Rob Zombie may seem to be an enigma, but really, more than anything, he is simply a man doing what he wants. His career is his passion. He loves music, film, the 70s, horror, Halloween, and women. This is clear to see through his lyrics and film eras and style. Although he did grow up in his adolescence and young teens in the 1970s, this was also a great time for horror and cult films, for example: The Texas Chainsaw Massacre, which is, in my opinion and many horror fans, the holy grail of all horror films and is obviously one of Zombie’s biggest influences. He is a true fan.
Rob Zombie’s Music
I probably first became a fan of Zombie’s music when they were White Zombie. I must have been around ten-years-old. My dad had gotten a new camera and mounted it on the dash of his truck looking out the windshield and drove around while playing “More Human than Human” — (great little video my the way, I’ll have to get it up on YouTube one of these days).
I’m not going to get into an in-depth biography about their beginnings, real names, the instruments they use, or any of that technical goodness. I have a lot of musician friends who can tell you the history of genres and how bands broke up and so on, which is great, but that’s not what music is to me, it’s about the feeling it gives me and nothing more. Having my mind warped my horror movies at a very young age, Zombie’s music has always spoken to me, creepy good, atmospheric, and just all around gives you that good Halloween feeling that not everyone understands.
I just got Zombie’s new album: Hellbilly Deluxe 2 (listening to it now as I write this) and am enjoying it thoroughly. Listening to the new album and coming across some harsh reviews about his filmmaking (which I’ll discuss in the second part of this article) is what inspired me to write this article. Anyways, this new album is very refreshing and original, combining film and music. What I mean is that it’s very well done with the kind of thought and feel that usually goes into a film soundtrack and also incorporates some orchestral parts. It’s very thematic and to horror film fans and Zombie fans alike, offers the best bridge and hybrid of the two I’ve heard. It just sounds good and feels good.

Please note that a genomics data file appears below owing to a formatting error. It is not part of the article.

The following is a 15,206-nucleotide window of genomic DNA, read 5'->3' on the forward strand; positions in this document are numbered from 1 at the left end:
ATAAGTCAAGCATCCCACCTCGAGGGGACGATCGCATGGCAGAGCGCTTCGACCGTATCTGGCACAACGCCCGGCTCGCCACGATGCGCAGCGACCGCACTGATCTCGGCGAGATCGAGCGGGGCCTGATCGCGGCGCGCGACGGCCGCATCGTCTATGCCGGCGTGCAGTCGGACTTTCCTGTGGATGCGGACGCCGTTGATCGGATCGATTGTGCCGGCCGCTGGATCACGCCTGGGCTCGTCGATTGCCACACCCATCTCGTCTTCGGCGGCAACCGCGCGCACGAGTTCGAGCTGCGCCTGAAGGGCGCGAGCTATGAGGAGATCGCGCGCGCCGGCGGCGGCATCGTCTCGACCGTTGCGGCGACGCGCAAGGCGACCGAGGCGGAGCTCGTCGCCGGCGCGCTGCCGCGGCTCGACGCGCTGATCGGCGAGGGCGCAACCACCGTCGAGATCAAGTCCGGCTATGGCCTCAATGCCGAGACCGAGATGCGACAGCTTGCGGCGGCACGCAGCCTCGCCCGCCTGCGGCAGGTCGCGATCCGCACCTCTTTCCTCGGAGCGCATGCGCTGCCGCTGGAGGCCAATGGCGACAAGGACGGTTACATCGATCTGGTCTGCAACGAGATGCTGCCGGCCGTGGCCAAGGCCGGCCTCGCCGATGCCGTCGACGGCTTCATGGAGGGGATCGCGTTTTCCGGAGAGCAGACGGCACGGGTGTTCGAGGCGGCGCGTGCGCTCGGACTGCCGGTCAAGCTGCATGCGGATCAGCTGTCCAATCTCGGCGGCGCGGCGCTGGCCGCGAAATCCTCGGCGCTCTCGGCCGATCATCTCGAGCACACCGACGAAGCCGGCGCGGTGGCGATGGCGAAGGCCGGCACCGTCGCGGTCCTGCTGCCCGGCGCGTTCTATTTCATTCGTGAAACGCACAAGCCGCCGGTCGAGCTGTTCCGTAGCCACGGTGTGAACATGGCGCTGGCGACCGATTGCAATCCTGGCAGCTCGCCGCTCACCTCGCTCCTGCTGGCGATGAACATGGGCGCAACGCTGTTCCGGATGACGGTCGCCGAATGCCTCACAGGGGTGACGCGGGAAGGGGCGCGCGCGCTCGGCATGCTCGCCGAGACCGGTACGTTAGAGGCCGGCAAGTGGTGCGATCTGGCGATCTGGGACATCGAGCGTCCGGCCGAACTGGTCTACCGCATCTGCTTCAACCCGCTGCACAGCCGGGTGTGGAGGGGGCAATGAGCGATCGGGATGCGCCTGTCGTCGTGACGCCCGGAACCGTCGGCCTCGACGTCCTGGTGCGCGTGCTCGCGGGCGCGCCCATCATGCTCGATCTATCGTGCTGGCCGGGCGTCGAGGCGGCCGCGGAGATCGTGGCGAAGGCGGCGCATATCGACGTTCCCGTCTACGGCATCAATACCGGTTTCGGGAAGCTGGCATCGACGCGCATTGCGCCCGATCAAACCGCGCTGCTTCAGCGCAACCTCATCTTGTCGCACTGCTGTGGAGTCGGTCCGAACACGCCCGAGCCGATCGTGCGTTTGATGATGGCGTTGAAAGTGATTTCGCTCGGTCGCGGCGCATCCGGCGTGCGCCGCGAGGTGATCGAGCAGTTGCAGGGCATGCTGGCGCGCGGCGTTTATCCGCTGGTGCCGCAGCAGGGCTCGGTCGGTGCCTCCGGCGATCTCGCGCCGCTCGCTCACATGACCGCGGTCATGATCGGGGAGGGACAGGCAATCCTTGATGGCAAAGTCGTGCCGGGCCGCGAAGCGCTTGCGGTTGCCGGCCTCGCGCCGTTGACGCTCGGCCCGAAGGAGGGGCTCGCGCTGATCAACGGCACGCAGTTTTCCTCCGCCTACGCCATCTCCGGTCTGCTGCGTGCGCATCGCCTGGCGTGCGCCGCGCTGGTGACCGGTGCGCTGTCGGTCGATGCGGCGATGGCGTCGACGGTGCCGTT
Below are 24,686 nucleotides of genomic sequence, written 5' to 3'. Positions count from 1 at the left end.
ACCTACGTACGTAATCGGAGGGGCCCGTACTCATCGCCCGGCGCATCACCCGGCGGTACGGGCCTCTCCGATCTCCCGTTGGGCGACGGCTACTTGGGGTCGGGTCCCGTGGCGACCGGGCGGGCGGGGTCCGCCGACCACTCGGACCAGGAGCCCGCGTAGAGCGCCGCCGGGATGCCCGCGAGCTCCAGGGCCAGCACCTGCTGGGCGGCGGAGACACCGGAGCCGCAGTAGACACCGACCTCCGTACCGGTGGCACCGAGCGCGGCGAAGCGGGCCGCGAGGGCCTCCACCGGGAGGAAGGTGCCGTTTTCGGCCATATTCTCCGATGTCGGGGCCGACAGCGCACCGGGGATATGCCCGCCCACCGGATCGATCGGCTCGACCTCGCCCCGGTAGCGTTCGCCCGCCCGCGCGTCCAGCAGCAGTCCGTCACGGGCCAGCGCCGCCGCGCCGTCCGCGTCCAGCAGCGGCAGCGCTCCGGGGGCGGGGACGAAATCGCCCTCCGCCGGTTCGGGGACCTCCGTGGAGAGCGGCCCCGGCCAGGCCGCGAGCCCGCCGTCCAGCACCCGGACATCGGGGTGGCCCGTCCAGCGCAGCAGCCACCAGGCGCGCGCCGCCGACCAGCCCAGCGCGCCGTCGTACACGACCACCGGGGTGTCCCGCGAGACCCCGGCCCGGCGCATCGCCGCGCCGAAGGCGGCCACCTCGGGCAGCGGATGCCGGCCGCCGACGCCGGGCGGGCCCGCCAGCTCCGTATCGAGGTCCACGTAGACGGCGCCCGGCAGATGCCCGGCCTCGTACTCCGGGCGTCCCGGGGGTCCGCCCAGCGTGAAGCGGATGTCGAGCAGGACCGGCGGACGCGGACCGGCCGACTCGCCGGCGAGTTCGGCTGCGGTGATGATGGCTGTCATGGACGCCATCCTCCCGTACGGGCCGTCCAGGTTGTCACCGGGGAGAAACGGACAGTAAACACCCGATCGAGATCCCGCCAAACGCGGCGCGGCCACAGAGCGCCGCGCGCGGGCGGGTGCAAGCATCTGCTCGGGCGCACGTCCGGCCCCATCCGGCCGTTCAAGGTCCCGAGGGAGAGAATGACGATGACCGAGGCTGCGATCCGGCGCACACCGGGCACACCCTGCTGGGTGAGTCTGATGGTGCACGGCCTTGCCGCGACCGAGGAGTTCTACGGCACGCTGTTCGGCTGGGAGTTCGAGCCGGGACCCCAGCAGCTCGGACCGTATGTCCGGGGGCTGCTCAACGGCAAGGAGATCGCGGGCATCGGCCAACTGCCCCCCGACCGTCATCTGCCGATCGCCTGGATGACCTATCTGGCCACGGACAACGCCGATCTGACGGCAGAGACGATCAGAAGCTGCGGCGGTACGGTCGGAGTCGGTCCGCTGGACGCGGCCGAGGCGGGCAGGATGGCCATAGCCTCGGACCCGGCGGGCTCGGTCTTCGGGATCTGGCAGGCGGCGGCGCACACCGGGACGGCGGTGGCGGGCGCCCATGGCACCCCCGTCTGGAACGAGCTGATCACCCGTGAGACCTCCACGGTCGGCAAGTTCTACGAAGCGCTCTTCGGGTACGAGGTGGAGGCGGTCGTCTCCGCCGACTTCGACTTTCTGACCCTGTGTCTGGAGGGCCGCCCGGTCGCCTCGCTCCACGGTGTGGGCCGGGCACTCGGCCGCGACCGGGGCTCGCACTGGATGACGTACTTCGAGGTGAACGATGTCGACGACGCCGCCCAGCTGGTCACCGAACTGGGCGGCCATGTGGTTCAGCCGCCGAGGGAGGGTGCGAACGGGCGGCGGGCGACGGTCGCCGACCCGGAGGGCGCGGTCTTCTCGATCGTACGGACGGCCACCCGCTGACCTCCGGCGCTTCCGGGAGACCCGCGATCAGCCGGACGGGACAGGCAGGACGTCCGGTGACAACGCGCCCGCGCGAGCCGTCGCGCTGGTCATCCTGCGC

Bottom Line: White Zombie and Rob Zombie have always made for great soundtrack music and have been used in countless movies and TV shows. It’s great thematic music and it only seems obvious now that Zombie got into films.
Rob Zombie’s Filmmaking
It started off with House of 1000 Corpses, which suffered the same fate as Texas Chainsaw Massacre: The Next Generation. Both had this great teaser trailer that got me so excited to see them and both of them said: “Coming to a Theater Near You”, which sadly, neither of them ever did as they went into some sort of production hell. House of 1000 Corpses was originally being released by Universal, who dropped it and the film was then picked up by MGM, who also dropped it. Ultimately, the film and its sequel were saved by Lions Gate Films (now just LIONSGATE).
House of 1000 Corpses Teaser Trailer
Texas Chainsaw Massacre: The Next Generation Teaser Trailer
Teaser Removed — Only Official Trailer Available Now